Barack Obama has distanced himself from Jimmy Carter, the former US president, who plans to meet Khaled Meshal, the leader of Hamas, the radical Palestinian party, in Syria next week.
By Edward Luce in Washington
Mr Obama, who has come under fire from Hillary Clinton for promising to meet hostile leaders – including Mahmoud Ahmadi-Nejad, the president of Iran, and Hugo Chávez of Venezuela – if he is elected, said he drew the line at Mr Meshal.
“Senator Obama does not agree with President Carter’s decision because he does not support negotiations with Hamas until they renounce terrorism, recognise Israel’s right to exist, and abide by past agreements,” a spokesman for the Obama campaign said.
Mr Obama’s move follows attacks from rightwing pundits and Clinton supporters over his relationship with Jeremiah Wright. In the past, Wright, Mr Obama’s former pastor, has given rhetorical support to controversial groups, such as the Nation of Islam, which has been accused of anti-Semitism.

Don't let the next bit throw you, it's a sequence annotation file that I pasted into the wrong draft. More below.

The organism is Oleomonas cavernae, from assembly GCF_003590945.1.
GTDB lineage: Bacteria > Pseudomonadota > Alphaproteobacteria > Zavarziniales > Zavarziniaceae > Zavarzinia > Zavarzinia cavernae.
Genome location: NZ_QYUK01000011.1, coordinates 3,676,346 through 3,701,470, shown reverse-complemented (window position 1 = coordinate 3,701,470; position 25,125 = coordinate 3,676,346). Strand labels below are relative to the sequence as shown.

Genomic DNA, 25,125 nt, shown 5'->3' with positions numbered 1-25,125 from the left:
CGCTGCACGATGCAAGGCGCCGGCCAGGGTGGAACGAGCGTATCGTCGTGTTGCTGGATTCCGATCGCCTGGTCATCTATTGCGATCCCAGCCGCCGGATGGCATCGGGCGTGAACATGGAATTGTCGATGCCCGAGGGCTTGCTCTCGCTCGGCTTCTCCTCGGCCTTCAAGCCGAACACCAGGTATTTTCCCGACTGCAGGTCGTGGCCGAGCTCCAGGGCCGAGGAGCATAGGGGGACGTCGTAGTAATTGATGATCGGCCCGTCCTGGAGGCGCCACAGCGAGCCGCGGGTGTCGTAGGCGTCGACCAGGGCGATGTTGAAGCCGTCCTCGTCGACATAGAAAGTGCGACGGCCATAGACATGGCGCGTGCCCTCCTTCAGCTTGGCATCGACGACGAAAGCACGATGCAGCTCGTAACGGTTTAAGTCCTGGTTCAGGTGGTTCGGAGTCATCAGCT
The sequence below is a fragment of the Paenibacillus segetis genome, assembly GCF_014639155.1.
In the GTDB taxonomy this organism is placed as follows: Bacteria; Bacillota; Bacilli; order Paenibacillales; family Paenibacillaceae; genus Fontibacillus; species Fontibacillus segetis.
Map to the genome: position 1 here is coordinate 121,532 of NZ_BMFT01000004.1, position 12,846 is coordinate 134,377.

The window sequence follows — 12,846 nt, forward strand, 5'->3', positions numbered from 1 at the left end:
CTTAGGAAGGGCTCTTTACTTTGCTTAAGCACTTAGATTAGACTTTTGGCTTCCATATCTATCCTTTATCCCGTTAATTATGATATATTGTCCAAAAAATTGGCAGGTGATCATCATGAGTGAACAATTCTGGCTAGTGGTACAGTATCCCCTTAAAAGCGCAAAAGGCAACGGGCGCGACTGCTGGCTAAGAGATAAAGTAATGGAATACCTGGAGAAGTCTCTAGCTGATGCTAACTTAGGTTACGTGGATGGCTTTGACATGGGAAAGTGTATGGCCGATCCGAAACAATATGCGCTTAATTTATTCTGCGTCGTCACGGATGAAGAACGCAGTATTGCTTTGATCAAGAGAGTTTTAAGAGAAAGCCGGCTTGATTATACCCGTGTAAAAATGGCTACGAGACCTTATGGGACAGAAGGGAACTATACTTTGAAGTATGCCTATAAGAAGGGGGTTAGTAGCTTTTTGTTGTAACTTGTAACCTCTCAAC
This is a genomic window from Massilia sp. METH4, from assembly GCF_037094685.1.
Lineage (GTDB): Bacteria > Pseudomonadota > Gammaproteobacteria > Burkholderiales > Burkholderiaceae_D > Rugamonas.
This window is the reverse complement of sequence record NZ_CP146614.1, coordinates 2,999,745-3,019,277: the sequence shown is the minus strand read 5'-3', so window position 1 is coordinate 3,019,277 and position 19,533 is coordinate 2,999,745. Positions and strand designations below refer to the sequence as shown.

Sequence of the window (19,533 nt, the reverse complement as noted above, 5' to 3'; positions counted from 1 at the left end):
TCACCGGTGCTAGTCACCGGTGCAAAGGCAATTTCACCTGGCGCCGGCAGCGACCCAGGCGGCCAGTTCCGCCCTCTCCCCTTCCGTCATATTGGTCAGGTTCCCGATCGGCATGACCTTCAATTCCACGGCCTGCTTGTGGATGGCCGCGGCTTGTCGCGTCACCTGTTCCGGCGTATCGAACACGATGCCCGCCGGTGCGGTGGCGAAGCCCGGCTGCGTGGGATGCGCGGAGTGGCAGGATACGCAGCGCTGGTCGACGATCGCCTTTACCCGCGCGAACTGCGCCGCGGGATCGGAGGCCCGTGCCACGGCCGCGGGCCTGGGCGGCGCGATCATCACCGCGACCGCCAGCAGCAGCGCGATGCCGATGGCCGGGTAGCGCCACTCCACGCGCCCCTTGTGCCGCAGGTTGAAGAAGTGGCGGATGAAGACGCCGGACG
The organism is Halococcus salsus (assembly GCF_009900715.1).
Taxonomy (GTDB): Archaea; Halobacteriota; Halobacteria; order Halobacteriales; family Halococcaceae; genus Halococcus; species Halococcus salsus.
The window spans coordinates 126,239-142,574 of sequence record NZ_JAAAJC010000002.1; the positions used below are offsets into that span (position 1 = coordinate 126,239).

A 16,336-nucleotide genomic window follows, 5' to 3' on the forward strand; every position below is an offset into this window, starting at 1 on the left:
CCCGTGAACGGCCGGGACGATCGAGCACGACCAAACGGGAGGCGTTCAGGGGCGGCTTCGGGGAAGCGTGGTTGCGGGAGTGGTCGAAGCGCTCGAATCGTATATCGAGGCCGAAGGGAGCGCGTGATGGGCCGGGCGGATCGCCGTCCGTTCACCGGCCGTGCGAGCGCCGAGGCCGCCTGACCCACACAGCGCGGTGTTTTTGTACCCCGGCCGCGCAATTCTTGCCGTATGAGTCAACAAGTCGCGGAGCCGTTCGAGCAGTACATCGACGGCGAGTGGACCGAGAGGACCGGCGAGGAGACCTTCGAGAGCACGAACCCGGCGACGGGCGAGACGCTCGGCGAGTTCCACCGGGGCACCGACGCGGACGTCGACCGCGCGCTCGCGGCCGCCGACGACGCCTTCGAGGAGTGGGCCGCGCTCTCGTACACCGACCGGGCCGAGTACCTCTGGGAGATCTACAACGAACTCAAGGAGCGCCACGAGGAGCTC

Opinion polls also show that some Americans still believe Mr Obama is a Muslim, in spite of his repeated public avowals of his Christian faith. Since the Wright scandal broke last month, Mr Obama has deployed more patriotic symbols at his rallies and made more frequent references to the American flag and God.
Unsurprisingly, he has also been criticised for his stance on Hamas. Steve Clemons, a senior fellow at the New America Foundation, a centrist think-tank, said that many leading figures – including former national security advisers Brent Scowcroft and Zbigniew Brzezinski – endorsed direct talks with Hamas.
“While knocking Carter’s efforts, Obama fails to articulate how any negotiation that does not include an attempt at a negotiation with Hamas will be stable enough to believe in,” said Mr Clemons. “What is his position today, if not one that has been influenced by special interests whose political weight has undermined the strategic interests of the US?”